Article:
Only in Florida could a guy like Michael Dunn believe he can get away with killing an unarmed black teenager by saying he was scared.

George Zimmerman, after all, almost did.

Dunn, 45, was in Jacksonville last Friday when he and his girlfriend stopped at a gas station after his son’s wedding to purchase a bottle of wine. According to the Jacksonville Sheriff’s Office, he began arguing with some black youths in an SUV over their loud music.

Dunn wound up firing eight or nine rounds into the vehicle. Two struck 17-year-old Jordan Davis and killed him.

But rather than wait to tell the police what threat these kids posed, aside from being black and profane and blasting the car stereo, to compel him to go for his gun, Dunn and his woman hopped back into his car. The next day, they drove all the way back south, in fact, to his home in Satellite Beach, Fla., where Brevard County sheriff’s officers found and arrested him.

He has since pleaded not guilty to murder and attempted murder charges. His lawyer, Robin Lemonidis, told CNN that Dunn said he shot at the youths after seeing a gun barrel in their car window and after they cursed him out.

Jacksonville police, however, said there were no guns found in the teenagers’ vehicle.

And other facts that have been revealed so far don’t exactly paint Dunn as a paragon of responsibility – as his lawyer claims he is.

First of all, it was irresponsible for Dunn to get into an argument with teenagers he didn’t know when he was only going to be at the gas station briefly.

It was also irresponsible for Dunn to sit in his car and shoot at a bunch of kids. Even if they had a gun, it would have been unwise to provoke a shootout in a public place – and endanger even more lives.

And if Dunn truly embraced responsibility, he wouldn’t have fled the scene. He would have called the police – and his lawyer.

Yet I expect more people in this state to overreact this way, especially when it comes to black males.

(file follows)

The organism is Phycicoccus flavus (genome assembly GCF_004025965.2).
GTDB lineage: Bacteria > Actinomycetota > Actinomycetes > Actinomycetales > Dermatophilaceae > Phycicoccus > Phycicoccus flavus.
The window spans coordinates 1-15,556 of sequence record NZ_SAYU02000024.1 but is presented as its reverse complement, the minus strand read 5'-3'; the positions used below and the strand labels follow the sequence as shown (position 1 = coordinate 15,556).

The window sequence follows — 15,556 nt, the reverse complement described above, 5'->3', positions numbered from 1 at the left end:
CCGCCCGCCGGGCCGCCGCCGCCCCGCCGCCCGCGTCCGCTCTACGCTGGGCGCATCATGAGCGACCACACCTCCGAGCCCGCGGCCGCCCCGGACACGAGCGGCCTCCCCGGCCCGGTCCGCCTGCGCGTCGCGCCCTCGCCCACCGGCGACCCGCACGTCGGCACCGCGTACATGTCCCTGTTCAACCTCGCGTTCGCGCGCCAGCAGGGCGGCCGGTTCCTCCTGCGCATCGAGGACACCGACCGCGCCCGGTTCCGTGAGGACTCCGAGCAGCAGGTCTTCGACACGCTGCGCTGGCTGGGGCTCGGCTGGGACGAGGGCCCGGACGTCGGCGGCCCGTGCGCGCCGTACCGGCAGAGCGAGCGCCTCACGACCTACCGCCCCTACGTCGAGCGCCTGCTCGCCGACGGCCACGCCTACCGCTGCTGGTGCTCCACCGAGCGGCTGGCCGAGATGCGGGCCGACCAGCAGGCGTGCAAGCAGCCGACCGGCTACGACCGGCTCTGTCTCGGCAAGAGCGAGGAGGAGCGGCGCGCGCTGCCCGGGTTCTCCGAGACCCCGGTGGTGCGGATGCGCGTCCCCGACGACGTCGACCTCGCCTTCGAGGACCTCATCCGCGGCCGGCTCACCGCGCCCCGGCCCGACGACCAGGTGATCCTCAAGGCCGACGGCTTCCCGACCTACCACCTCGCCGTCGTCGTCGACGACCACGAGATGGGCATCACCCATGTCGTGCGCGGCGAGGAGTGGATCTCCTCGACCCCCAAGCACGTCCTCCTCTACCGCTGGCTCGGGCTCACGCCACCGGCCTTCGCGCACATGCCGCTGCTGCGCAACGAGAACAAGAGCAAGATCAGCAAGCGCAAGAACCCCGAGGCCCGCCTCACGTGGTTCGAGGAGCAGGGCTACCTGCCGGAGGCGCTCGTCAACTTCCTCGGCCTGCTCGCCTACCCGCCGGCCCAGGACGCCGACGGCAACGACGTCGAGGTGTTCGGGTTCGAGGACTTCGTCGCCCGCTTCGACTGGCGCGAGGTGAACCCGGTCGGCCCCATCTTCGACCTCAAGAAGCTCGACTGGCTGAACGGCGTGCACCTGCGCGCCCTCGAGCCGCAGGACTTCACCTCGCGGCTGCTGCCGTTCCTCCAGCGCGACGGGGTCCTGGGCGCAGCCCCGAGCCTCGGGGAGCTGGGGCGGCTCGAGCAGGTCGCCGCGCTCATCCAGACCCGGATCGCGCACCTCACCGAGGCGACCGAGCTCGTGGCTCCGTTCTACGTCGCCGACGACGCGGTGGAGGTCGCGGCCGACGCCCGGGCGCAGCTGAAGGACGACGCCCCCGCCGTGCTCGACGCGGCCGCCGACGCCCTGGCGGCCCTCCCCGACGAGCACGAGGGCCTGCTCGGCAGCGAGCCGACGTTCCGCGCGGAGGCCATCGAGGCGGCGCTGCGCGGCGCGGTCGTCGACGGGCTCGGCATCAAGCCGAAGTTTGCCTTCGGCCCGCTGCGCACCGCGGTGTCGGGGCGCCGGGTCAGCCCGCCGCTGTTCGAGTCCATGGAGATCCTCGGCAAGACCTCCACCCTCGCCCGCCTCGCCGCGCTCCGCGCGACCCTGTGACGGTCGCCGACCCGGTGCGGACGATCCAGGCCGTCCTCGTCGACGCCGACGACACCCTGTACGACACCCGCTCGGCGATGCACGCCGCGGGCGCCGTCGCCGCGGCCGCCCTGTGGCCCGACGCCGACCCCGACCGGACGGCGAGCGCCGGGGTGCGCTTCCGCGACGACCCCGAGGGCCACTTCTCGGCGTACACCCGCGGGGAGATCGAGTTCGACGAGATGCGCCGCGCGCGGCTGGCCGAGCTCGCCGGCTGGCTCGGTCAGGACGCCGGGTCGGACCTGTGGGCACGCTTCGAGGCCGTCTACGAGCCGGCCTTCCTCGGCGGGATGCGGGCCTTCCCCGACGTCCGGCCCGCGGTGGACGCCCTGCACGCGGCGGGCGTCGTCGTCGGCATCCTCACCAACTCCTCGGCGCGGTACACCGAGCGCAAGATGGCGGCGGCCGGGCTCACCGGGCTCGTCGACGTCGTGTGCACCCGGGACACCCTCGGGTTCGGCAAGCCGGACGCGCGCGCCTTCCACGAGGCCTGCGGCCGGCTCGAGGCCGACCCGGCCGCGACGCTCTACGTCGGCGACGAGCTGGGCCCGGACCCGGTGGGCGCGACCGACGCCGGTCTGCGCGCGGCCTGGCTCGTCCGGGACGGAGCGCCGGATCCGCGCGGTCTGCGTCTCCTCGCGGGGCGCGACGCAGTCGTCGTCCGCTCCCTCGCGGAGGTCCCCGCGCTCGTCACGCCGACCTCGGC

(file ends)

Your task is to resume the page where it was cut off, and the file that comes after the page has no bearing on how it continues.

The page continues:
That’s because despite the slaying of 17-year-old Trayvon Martin earlier this year, when Zimmerman, a self-appointed community patroller in Sanford, Fla., provoked an altercation with the unarmed Martin by stalking him because he wore a hoodie, virtually nothing has been done toward revising the “Stand Your Ground” law that allows people to kill first and claim self-defense later.

Later – as when the slain person can’t tell his or her side of the story.

After Martin’s slaying generated marches and a national uproar, Gov. Rick Scott appointed a task force to review the law. While the Republican-dominated commission made some minor recommendations, such as changing the law to discourage community watch volunteers from taking the law into their own hands, it made few major recommendations – instead leaving it to the state Legislature to make the tough decisions.

I don’t expect much will happen there – as lawmakers in this state are mostly Republican and mostly owned by the National Rifle Association – which backs the law as it is. And under the law right now, people can be immune from prosecution for using deadly force if they reasonably believe their life is in danger.

Problem is, when it comes to black males, people like Zimmerman, who is now awaiting trial on second-degree murder charges, and Dunn – from whom Stand Your Ground is a likely defense strategy – tend to act irrationally, not reasonably.

They believe they can follow black males because they don’t like what they’re wearing, or start arguments with them because they don’t like their music, and when those youths respond with hostility or immaturity, they want to claim they feel “threatened.”

Then they feel they ought to be able to shoot and kill them.

The details will continue to trickle in over Davis’ slaying during the coming days. But the fact that this guy, Dunn, believes he was justified in shooting at these unarmed black youths eight or nine times already leads me to doubt that he wasn’t responding to a real threat as much as he was overreacting to teenage obnoxiousness.

Sadly enough, in Florida, the law makes it easy for people to not have to distinguish between the two.


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